Though trust in local news significantly outpaces that of national news, it lags behind other public institutions like libraries or law enforcement. Furthermore, the financial challenges of news, which significantly affect staffing and resources, remain poorly understood by most of the population. More and more of these local communities have become what researchers call “news deserts” as commercial newsrooms have closed or scaled back.
And as the tide has receded on a more financially prosperous era of local news, we see clearly that many communities—especially communities of color—have been less likely to have mainstream news representing them in the first place.
As COVID-related financial losses have pushed newsrooms to undertake yet another round of layoffs since the Great Recession, Poynter’s director of training and diversity Doris Truong asked, “Is this a repeat of 2008’s economic downturn, when it was ‘last hired, first fired’? That mantra led to thousands of journalists of color leaving the industry.”
The negative effects on communities’ trust in journalism are made clear in a new report produced by Impact Architects with support from Democracy Fund, Google News Initiative, and the Knight Foundation.
First: “In general, communities that have greater racial and ethnic diversity among residents are home to fewer journalism outlets and fewer national newspaper chains.
And second: “Reported trust in journalism is higher among white people than Black, African American, Hispanic, and Latinx people.”
There is reason to believe both of these findings can be reversed with the right kinds of effort.
Righting the Ship
Indeed, a movement is underway to rebuild local news in a more equitable, community-focused way. That means acknowledging and correcting past and current failures, recalibrating newsrooms to better represent and serve communities, and launching entirely new organizations (both for-profit and nonprofit) with community trust and support at the core.
This movement includes LION Publishers, part of a partnership called The Tiny News Collective founded to “help people build sustainable news organizations that reflect and serve their communities.”
It includes Vision25, a new partnership among the Online News Association, Maynard Institute, and OpenNews “that seeks to build journalistic institutions where newsrooms are actively anti-racist and collaborative.”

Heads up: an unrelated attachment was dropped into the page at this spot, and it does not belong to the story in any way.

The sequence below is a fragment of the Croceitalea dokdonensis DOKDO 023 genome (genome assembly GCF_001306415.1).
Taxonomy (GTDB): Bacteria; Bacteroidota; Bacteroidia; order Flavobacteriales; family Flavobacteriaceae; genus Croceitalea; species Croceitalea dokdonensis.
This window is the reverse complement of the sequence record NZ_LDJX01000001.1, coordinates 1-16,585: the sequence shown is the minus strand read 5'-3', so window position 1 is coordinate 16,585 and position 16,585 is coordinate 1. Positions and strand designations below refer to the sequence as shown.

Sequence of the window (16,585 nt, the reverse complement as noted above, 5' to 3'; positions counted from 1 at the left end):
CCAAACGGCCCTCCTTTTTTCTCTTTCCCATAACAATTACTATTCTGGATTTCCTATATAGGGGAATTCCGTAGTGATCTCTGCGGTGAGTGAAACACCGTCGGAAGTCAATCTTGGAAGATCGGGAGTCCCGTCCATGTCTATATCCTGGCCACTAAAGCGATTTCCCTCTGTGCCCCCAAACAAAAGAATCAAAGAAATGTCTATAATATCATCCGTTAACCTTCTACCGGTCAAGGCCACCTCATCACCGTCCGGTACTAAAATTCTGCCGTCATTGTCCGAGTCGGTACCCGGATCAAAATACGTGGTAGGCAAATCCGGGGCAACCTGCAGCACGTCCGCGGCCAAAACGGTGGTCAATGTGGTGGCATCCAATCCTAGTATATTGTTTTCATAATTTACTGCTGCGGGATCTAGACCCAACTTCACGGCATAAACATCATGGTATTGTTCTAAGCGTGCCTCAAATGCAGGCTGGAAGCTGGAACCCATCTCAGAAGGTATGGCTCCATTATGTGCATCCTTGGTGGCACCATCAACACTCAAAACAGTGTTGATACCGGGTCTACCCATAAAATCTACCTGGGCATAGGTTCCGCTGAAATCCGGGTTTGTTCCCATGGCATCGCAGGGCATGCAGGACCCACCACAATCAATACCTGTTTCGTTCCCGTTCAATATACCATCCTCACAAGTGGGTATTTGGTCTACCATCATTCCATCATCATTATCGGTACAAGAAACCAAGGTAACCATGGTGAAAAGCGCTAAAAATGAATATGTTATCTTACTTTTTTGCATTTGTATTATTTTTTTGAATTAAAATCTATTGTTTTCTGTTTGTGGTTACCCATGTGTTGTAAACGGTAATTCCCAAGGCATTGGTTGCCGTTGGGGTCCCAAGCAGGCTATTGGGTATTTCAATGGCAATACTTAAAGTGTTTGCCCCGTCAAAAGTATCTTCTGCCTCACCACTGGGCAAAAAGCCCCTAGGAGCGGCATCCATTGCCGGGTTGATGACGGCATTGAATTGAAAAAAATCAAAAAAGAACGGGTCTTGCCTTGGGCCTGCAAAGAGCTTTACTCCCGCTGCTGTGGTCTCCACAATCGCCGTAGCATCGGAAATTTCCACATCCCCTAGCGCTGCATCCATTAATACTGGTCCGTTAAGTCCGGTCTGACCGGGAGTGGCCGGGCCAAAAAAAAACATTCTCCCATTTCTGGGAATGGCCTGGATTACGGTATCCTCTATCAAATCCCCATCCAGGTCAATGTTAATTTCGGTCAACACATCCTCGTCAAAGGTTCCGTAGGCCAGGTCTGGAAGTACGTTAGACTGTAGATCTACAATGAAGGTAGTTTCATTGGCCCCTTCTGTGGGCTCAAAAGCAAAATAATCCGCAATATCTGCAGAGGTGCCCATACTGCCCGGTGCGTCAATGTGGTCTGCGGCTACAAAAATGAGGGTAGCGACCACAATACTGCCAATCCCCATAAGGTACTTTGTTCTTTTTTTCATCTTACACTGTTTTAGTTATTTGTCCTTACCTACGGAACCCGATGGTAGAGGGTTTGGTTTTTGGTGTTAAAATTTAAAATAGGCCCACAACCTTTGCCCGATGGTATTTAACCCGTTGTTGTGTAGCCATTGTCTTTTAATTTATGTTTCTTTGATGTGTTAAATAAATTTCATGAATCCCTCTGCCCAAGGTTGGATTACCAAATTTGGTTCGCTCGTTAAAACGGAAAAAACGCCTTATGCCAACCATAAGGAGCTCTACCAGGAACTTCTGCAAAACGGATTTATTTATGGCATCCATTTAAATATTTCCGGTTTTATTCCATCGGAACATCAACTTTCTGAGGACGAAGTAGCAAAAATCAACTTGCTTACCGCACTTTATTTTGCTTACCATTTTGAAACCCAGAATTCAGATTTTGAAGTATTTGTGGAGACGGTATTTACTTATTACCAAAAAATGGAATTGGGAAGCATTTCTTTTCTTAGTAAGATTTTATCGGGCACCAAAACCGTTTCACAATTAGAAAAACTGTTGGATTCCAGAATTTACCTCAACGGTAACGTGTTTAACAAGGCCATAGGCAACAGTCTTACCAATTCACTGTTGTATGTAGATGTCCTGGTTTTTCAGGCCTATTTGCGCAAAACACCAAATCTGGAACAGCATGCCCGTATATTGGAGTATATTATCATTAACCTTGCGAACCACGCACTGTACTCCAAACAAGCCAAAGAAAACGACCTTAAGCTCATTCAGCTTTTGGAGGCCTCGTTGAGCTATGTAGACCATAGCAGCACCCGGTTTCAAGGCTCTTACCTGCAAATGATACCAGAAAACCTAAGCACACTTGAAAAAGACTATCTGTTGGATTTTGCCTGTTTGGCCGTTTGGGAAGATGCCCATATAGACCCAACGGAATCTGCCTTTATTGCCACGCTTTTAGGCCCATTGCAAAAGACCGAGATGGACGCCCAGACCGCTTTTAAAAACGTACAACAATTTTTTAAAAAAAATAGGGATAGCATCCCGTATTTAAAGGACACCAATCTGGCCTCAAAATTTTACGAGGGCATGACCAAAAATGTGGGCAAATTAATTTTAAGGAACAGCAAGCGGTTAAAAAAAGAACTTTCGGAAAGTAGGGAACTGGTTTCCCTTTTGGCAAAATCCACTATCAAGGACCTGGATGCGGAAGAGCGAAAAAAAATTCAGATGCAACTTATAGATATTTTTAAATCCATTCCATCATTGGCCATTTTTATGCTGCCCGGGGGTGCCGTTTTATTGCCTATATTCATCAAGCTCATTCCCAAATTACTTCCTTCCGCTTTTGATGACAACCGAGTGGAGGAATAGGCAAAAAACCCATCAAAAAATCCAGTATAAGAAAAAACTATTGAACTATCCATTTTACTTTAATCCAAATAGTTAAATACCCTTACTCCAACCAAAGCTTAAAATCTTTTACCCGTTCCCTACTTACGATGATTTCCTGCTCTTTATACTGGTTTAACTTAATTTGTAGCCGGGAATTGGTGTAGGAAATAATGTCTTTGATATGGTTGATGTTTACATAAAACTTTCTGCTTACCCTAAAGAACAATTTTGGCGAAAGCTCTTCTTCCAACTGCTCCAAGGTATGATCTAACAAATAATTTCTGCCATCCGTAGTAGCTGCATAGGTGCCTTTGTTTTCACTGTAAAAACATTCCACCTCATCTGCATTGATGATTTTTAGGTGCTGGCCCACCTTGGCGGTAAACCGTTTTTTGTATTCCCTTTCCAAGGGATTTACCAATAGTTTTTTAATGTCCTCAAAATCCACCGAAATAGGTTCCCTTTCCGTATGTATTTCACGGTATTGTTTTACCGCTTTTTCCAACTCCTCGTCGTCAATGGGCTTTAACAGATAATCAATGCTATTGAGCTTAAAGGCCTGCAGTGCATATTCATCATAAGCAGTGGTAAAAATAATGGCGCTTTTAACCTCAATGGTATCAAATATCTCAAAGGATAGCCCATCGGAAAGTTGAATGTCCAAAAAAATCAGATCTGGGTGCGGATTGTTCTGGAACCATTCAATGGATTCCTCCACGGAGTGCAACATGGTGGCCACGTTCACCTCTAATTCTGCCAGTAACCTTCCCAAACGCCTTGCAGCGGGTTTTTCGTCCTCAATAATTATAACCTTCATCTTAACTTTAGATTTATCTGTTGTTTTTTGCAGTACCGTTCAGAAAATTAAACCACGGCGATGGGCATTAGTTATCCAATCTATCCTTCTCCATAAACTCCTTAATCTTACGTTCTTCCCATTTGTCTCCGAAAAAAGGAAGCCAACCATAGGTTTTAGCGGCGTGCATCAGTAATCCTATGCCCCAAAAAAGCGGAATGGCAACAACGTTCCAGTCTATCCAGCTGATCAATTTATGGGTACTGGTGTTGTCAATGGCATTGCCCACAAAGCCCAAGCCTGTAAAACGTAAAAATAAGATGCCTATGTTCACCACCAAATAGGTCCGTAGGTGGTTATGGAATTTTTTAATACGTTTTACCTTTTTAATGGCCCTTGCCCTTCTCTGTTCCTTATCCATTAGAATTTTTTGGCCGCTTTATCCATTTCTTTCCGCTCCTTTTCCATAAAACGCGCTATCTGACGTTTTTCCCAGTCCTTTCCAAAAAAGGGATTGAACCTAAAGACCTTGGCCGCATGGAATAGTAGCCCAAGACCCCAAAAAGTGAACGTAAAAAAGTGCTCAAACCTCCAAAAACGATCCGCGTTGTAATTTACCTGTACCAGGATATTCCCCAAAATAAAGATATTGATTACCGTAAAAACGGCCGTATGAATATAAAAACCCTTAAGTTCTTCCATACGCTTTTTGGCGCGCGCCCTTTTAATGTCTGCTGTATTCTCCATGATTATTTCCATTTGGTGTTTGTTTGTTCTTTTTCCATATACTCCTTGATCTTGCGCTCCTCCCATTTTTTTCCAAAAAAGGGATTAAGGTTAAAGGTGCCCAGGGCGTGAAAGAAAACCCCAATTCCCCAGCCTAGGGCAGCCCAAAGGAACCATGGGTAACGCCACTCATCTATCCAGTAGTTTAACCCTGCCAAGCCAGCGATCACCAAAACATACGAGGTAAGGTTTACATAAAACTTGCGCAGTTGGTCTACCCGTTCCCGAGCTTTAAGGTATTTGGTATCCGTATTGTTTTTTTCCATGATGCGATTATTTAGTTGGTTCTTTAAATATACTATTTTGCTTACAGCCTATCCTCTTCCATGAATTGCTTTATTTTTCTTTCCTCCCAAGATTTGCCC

And it includes our own initiative at The GroundTruth Project: Report for America, which will support 300 reporters, 42 percent of them journalists of color, in more than 200 newsrooms this year, with an estimated $10 million in philanthropic impact on U.S. local news in 2020.
These efforts are supported by new evidence that local news has powerful effects on the health of our democratic society.
The same Impact Architects study finds that as the number of journalism organizations per capita increases, trust in journalism, community satisfaction, and voter turnout all also increase.
In other words, the presence of more journalists in a community starts a chain reaction of trust-building, happier more engaged people. Or, as internet pioneer turned philanthropist Craig Newmark often says, “Trustworthy journalism is the immune system of democracy.”
The report also found that “Journalism trust is significantly, positively correlated with percent of the population who say that their local news sources mostly cover the area where they live.”
In short, we need local news that is actually local. Many news outlets developed a bad habit as they adapted to going digital: publishing more news of the day from elsewhere in the country or around the world. By replicating what news aggregators and national outlets were already doing, they made themselves redundant to their audiences.
But that era is coming to an end. Any news leader who cares to look can see that Americans remain hungry for local news that is relevant to their lives. And resources abound for journalists who are relentlessly committed to providing it.